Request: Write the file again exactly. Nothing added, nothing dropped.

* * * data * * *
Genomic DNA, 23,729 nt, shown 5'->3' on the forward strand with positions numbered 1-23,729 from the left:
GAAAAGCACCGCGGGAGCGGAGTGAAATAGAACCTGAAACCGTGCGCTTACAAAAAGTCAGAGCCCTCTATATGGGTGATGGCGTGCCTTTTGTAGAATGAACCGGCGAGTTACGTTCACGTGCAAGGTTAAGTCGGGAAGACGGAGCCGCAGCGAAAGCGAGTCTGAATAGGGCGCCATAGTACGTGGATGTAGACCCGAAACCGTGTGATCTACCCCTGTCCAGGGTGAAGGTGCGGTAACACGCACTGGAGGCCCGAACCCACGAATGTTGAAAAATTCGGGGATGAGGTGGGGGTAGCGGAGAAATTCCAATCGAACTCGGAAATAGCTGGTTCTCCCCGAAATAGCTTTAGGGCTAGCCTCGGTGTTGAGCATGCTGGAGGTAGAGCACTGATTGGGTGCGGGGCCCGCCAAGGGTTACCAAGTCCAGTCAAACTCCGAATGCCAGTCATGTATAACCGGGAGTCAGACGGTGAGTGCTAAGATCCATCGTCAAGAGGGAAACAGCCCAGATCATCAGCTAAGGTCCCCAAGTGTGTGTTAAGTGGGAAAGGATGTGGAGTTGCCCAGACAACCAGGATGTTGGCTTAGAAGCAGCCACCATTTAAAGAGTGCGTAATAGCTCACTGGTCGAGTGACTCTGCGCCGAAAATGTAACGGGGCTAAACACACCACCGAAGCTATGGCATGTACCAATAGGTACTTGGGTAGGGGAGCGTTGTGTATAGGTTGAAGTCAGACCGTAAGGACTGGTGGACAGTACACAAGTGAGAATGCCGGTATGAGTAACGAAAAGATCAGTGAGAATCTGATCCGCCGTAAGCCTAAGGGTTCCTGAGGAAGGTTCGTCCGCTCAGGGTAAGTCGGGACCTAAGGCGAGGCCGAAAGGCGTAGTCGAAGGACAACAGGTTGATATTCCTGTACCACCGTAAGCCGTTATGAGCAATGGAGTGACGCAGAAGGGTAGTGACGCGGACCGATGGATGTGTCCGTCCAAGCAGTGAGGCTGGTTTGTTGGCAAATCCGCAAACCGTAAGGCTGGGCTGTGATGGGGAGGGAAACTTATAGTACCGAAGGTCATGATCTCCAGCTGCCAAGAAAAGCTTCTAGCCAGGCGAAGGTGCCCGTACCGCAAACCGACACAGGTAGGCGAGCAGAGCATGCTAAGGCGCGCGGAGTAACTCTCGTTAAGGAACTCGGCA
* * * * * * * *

Genomic DNA, 23,729 nt, shown 5'->3' on the forward strand with positions numbered 1-23,729 from the left:
GAAAAGCACCGCGGGAGCGGAGTGAAATAGAACCTGAAACCGTGCGCTTACAAAAAGTCAGAGCCCTCTATATGGGTGATGGCGTGCCTTTTGTAGAATGAACCGGCGAGTTACGTTCACGTGCAAGGTTAAGTCGGGAAGACGGAGCCGCAGCGAAAGCGAGTCTGAATAGGGCGCCATAGTACGTGGATGTAGACCCGAAACCGTGTGATCTACCCCTGTCCAGGGTGAAGGTGCGGTAACACGCACTGGAGGCCCGAACCCACGAATGTTGAAAAATTCGGGGATGAGGTGGGGGTAGCGGAGAAATTCCAATCGAACTCGGAAATAGCTGGTTCTCCCCGAAATAGCTTTAGGGCTAGCCTCGGTGTTGAGCATGCTGGAGGTAGAGCACTGATTGGGTGCGGGGCCCGCCAAGGGTTACCAAGTCCAGTCAAACTCCGAATGCCAGTCATGTATAACCGGGAGTCAGACGGTGAGTGCTAAGATCCATCGTCAAGAGGGAAACAGCCCAGATCATCAGCTAAGGTCCCCAAGTGTGTGTTAAGTGGGAAAGGATGTGGAGTTGCCCAGACAACCAGGATGTTGGCTTAGAAGCAGCCACCATTTAAAGAGTGCGTAATAGCTCACTGGTCGAGTGACTCTGCGCCGAAAATGTAACGGGGCTAAACACACCACCGAAGCTATGGCATGTACCAATAGGTACTTGGGTAGGGGAGCGTTGTGTATAGGTTGAAGTCAGACCGTAAGGACTGGTGGACAGTACACAAGTGAGAATGCCGGTATGAGTAACGAAAAGATCAGTGAGAATCTGATCCGCCGTAAGCCTAAGGGTTCCTGAGGAAGGTTCGTCCGCTCAGGGTAAGTCGGGACCTAAGGCGAGGCCGAAAGGCGTAGTCGAAGGACAACAGGTTGATATTCCTGTACCACCGTAAGCCGTTATGAGCAATGGAGTGACGCAGAAGGGTAGTGACGCGGACCGATGGATGTGTCCGTCCAAGCAGTGAGGCTGGTTTGTTGGCAAATCCGCAAACCGTAAGGCTGGGCTGTGATGGGGAGGGAAACTTATAGTACCGAAGGTCATGATCTCCAGCTGCCAAGAAAAGCTTCTAGCCAGGCGAAGGTGCCCGTACCGCAAACCGACACAGGTAGGCGAGCAGAGCATGCTAAGGCGCGCGGAGTAACTCTCGTTAAGGAACTCGGCA